Betterment

What is a betterment?

A betterment refers to an improvement made to an asset that enhances its value. In real estate terms, betterments are improvements to a property or to surrounding infrastructure, such as roads or sewers, that boost the value of a property. In business, a betterment is a capital expenditure that improves the value of an asset or extends its useful lifespan.

Deeper definition

It is important to understand the difference between normal repair and maintenance on the one hand, and betterments on the other. Refinishing floors or fixing a plumbing problem is not considered betterments because they simply sustain the value of a home. Betterments add something new to a property that materially increases its value: building a new sunroom or expanding the size of the kitchen.

Infrastructure projects undertaken by a city or a state are called public betterments. Once again, repairing sidewalks or repaving roads are not public betterments but only normal maintenance. Building a new park or installing streetlights where there were none before would count as public betterments.

In some states and municipalities, the cost of public betterments is covered by additional property taxes. If a city would like to add new public parking facilities or build a new school, it can impose a one-time betterment assessment on home owners to fund the project. Typically betterment assessments cannot be deducted from income tax the way taxed for repair projects can be, such as repaving roads. Home owners capture the added value from betterments in the amount they increase the value of a home.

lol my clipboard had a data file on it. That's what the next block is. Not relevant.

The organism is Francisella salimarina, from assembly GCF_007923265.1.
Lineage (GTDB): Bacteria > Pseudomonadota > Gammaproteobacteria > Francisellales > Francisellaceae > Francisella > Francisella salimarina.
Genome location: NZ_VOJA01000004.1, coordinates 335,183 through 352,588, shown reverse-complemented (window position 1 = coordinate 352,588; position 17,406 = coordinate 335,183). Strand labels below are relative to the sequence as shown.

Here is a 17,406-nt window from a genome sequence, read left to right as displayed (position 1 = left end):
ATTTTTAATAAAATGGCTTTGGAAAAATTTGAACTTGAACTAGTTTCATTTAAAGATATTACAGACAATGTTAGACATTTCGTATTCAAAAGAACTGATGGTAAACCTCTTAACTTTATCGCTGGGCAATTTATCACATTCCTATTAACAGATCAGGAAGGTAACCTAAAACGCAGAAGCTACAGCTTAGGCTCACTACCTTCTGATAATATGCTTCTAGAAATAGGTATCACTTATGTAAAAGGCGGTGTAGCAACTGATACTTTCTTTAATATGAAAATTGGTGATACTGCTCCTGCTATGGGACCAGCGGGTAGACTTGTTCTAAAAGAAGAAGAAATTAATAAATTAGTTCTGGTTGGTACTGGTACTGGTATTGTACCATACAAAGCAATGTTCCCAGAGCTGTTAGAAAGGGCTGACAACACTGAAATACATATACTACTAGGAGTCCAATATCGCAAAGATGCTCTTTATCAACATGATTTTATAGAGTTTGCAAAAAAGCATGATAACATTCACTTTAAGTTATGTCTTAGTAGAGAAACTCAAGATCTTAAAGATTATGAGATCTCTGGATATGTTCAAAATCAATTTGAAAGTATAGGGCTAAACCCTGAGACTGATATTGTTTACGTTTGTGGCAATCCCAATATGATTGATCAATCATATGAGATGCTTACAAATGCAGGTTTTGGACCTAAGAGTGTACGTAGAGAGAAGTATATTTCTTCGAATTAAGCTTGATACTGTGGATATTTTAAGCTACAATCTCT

For businesses, a betterment counts as a capital expenditure to upgrade an asset or otherwise extend its useful life span. As with real estate, betterments are distinct from maintenance and repair costs. Adding new machines to a plant to boost its productive capacity would be a betterment, while repairs to the plant’s existing machines would be normal maintenance. Expenses from a betterment are allocated over the useful life of the betterment, rather than all at once in one reporting period for repairs.

Betterment example

For commercial real estate, betterments are most frequently paid for by tenants, and frequently are a bone of contention when a property is damaged by weather or fire, due to insurance adjustments. Tony owns a warehouse in New Jersey, valued at $1 million and rented out to a tenant in the concrete business. The tenant made $500,000 in improvements, including new lighting and improved gates on the yard in front of the building. When a hurricane severely damaged the building, Tony was very surprised to find that the loss settlement incurred a large coinsurance penalty. The insurance adjuster explained that the betterments had increased the value of the property beyond the value of the $1 million insurance policy, requiring coinsurance payments. Tony’s lawyer, Mink, did not write a lease that would take into consideration the betterments issue, and as a result Mink got wacked.

 

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